# Blog

## Archive

Show me a random blog post**2018**

### Sep 2018

Runge's Phenomenon### Jul 2018

World Cup stickers 2018, pt. 3Mathsteroids

### Jun 2018

World Cup stickers 2018, pt. 2### May 2018

A bad Puzzle for Today### Apr 2018

Building MENACEs for other games### Mar 2018

A 20,000-to-1 baby?World Cup stickers 2018

### Jan 2018

*Origins of World War I*

Christmas (2017) is over

**2017**

**2016**

**2015**

**2014**

**2013**

**2012**

## Tags

folding paper folding tube maps london underground platonic solids london rhombicuboctahedron raspberry pi weather station programming python php inline code news royal baby probability game show probability christmas flexagons frobel coins reuleaux polygons countdown football world cup sport stickers tennis braiding craft wool electromagnetic field people maths trigonometry logic propositional calculus twitter mathslogicbot oeis matt parker pac-man graph theory video games games chalkdust magazine menace machine learning javascript martin gardner noughts and crosses reddit national lottery rugby puzzles game of life dragon curves fractals pythagoras geometry triangles european cup dates palindromes chalkdust christmas card ternary bubble bobble asteroids final fantasy curvature binary arithmetic bodmas statistics error bars estimation accuracy misleading statistics pizza cutting captain scarlet gerry anderson light sound speed manchester science festival manchester dataset a gamut of games hexapawn nine men's morris draughts chess go radio 4 data map projections aperiodical big internet math-off sorting polynomials approximation interpolation chebyshev**2013-12-15**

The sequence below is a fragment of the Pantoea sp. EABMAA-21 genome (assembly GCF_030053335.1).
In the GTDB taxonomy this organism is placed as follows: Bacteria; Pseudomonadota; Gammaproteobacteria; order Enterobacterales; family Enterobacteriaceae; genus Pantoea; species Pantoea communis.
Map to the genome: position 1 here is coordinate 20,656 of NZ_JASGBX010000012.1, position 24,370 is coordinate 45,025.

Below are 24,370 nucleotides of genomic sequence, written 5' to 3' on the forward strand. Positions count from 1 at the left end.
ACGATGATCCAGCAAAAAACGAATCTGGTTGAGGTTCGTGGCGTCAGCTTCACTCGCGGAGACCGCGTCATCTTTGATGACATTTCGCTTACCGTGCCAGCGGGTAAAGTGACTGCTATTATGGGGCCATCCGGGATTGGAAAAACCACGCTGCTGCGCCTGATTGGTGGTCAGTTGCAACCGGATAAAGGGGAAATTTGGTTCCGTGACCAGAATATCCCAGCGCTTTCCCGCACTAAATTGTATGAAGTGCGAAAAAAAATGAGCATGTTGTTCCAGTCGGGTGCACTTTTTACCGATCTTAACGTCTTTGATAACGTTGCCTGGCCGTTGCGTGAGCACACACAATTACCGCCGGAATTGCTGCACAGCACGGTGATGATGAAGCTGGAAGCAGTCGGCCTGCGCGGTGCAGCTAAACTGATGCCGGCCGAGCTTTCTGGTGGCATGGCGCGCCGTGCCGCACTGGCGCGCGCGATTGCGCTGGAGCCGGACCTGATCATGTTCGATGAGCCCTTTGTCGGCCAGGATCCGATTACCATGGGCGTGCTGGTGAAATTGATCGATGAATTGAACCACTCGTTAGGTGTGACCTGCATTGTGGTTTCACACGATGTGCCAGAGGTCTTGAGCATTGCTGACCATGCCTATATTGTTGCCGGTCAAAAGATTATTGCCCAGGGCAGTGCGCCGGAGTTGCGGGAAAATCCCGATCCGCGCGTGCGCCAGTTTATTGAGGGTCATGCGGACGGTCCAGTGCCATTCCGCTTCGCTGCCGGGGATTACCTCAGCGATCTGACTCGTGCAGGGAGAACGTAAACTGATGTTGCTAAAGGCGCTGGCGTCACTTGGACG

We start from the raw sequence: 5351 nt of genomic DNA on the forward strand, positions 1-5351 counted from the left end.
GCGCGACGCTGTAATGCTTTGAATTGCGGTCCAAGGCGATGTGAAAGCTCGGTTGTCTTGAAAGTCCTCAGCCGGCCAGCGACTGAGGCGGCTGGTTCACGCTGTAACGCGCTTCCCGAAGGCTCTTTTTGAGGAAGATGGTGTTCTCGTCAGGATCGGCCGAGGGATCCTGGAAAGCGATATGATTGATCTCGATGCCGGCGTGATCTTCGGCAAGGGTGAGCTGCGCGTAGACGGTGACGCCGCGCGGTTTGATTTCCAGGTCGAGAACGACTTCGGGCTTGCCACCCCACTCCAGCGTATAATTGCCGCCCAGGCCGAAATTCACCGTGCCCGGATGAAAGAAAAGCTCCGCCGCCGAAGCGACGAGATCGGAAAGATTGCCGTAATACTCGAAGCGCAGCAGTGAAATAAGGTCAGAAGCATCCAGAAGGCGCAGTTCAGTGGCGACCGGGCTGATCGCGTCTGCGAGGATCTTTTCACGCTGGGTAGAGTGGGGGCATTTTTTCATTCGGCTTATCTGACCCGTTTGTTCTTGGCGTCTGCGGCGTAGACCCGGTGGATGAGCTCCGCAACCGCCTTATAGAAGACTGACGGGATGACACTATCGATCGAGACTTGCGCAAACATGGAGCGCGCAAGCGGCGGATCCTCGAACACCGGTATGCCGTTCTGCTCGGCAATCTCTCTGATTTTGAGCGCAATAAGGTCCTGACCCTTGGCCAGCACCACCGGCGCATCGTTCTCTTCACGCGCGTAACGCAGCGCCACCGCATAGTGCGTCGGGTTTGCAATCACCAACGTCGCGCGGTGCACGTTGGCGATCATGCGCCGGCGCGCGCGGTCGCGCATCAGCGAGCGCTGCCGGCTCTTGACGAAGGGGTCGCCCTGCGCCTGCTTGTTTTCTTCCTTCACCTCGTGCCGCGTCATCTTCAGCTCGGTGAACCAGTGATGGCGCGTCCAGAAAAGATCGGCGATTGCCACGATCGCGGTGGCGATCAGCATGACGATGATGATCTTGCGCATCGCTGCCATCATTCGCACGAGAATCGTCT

## Pointless probability

Last week, I was watching Pointless and began wondering how likely it is that a show features four new teams.

On the show, teams are given two chances to get to the final—if they are knocked out before the final round on their first appearance, then they return the following episode. In all the following, I assumed that there was an equal chance of all teams winning.

If there are four new teams on a episode, then one of these will win and not return and the other three will return. Therefore the next episode will have one new team (with probability 1). If there are three new teams on an episode: one of the new teams could win, meaning two teams return and two new teams on the next episode (with probability 3/4); or the returning team could win, meaning that there would only one new team on the next episode. These probabilities, and those for other numbers of teams are shown in the table below:

N^{o} of new teams today | |||||

N
^{o}of new teams tomorrow | 1 | 2 | 3 | 4 | |

1 | 0 | 0 | \(\frac{1}{4}\) | 1 | |

2 | 0 | \(\frac{1}{2}\) | \(\frac{3}{4}\) | 0 | |

3 | \(\frac{3}{4}\) | \(\frac{1}{2}\) | 0 | 0 | |

4 | \(\frac{1}{4}\) | 0 | 0 | 0 |

Call the probability of an episode having one, two, three or four new teams \(P_1\), \(P_2\), \(P_3\) and \(P_4\) respectively. After a few episodes, the following must be satisfied:

$$P_1=\frac{1}{4}P_3+P_4$$
$$P_2=\frac{1}{2}P_2+\frac{3}{4}P_3$$
$$P_3=\frac{3}{4}P_3+\frac{1}{2}P_4$$
$$P_4=\frac{1}{4}P_1$$
And the total probability must be one:

$$P_1+P_2+P_3+P_4=1$$
These simultaneous equations can be solved to find that:

$$P_1=\frac{4}{35}$$
$$P_2=\frac{18}{35}$$
$$P_3=\frac{12}{35}$$
$$P_4=\frac{1}{35}$$
So the probability that all the teams on an episode of Pointless are new is one in 35, meaning that once in every 35 episodes we should expect to see all new teams.

Edit: This blog answered the same question in a slightly different way before I got here.

### Similar posts

Countdown probability, pt. 2 | Countdown probability | World Cup stickers 2018, pt. 3 | World Cup stickers 2018, pt. 2 |

### Comments

Comments in green were written by me. Comments in blue were not written by me.

**© Matthew Scroggs 2018**

Add a Comment